Monday, January 17, 2022

The Snow is gone

We had a lovely snow yesterday. Although we didn't get as much as we expected, it was nice to see the soft, powdery flakes fall. Watching the snow come down was so peaceful. At times it was slow and steady. other times, there was barely any. As I watched it, I was reminded of verses from the Bible that speak about snow. (Those who know me well know I relate everything in life to Scripture. I can't help it. The Bible is my textbook and Jesus is my life.) 

A favorite verse about snow is found in the book of Psalms, chapter 51. If you're familiar with that chapter, you know it's about David feeling remorseful for his recent indiscretion with Bathsheba, Uriah the Hittite's wife. When David sinned, he knew what he was doing wrong, but did it anyway. After the dastardly deed was done, David, a man after God's own heart, knew He needed to make things right. His relationship with God had been broken so He asked God to purify him. In verse 7 he says, "Purify me with hyssop, and I will be clean; Wash me, and I will be whiter than snow." 

In Biblical times, hyssop, an herb similar to species of marjoram, grew in rocky crevices or stone walls. (I had a chance to see it while in Israel as I stood in front of the retaining wall of the Temple. I've attached some photos for your perusal.) The short, brushy stems were gathered into bunches and used in purification rituals. 

Hyssop is mentioned eleven times in the Bible, nine times in the Old Testament and twice in the New Testament. The most memorable reference can be found in John 19:29, when Jesus was given vinegar in a sponge attached to a branch of hyssop. It was also used to spread blood on the lintels and doorposts as the death angel passed. (The Israelites were told to stay in their homes and the sacrificial blood would protect them.) The biblical use of hyssop gives us a clear picture of the washing, cleansing, and saving that can only come from eternal God and this is the kind of cleansing David requested.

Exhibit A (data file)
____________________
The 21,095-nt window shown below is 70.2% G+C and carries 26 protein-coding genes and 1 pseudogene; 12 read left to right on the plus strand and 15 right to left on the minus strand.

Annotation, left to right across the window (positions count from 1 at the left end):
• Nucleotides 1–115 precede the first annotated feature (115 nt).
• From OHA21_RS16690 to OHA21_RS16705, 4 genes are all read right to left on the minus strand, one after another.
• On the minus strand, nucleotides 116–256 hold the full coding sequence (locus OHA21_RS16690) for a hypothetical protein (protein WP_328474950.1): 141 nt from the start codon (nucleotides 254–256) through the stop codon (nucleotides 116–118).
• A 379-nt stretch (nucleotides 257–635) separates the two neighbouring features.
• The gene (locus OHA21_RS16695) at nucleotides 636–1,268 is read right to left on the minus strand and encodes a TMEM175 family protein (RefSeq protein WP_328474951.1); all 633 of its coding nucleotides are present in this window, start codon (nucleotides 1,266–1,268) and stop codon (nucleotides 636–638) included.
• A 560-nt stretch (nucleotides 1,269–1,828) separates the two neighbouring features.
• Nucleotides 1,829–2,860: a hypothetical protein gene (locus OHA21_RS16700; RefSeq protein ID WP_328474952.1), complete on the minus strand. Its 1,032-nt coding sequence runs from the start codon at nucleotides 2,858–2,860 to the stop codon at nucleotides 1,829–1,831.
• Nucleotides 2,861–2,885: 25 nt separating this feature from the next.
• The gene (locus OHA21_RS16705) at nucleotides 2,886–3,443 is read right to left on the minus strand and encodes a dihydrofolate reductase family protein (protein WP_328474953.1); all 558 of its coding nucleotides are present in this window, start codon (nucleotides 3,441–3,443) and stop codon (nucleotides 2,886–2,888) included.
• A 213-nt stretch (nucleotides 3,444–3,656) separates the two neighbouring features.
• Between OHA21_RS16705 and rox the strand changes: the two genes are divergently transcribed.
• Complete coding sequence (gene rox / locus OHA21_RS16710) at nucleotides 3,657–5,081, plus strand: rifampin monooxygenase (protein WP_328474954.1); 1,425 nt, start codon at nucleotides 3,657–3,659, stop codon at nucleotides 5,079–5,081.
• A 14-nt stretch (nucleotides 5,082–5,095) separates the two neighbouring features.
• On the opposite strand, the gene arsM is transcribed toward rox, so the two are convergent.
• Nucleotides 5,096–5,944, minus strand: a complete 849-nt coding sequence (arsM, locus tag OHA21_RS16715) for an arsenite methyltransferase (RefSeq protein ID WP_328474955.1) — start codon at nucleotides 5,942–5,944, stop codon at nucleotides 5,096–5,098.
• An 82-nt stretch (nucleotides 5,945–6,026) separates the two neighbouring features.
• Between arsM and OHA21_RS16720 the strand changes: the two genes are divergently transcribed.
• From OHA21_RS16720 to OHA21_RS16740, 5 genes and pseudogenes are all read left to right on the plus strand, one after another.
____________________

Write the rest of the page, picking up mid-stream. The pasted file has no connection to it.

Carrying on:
The snow David mentions would have been pure and bright, symbolic of an untouched snowfall. His desire was to be completely and utterly clean. 

In verse 10, the psalmist says, "Create in me a clean heart, O God, and renew a right and steadfast spirit within me." Not only did David want to be completely purified and washed clean, but he also wanted it to stick. He wanted a life changing cleanliness. 

We all want that don't we? Just like the lovely snow we had yesterday, I can completely understand David's desire. We all fight our flesh on a daily basis and when we're walking in our flesh, that ugliness of it is unChristlike. 

I'm thankful God is in the business of restoration! I think He takes great delight in cleaning up our messes when we make them. The power of sin is strong and that's why we must put on our armor every single day. Never forget to guard your heart, guard your mind and guard your eyes, that way, you'll be doing what you can to maintain your purity. And in the event you slip, know that your Heavenly Father is faithful! He's always ready to forgive our sin if we'll ask with a repentant heart. "If we confess our sins, he is faithful and just and will forgive us our sins and purify us from all unrighteousness." (1 John 1:9)

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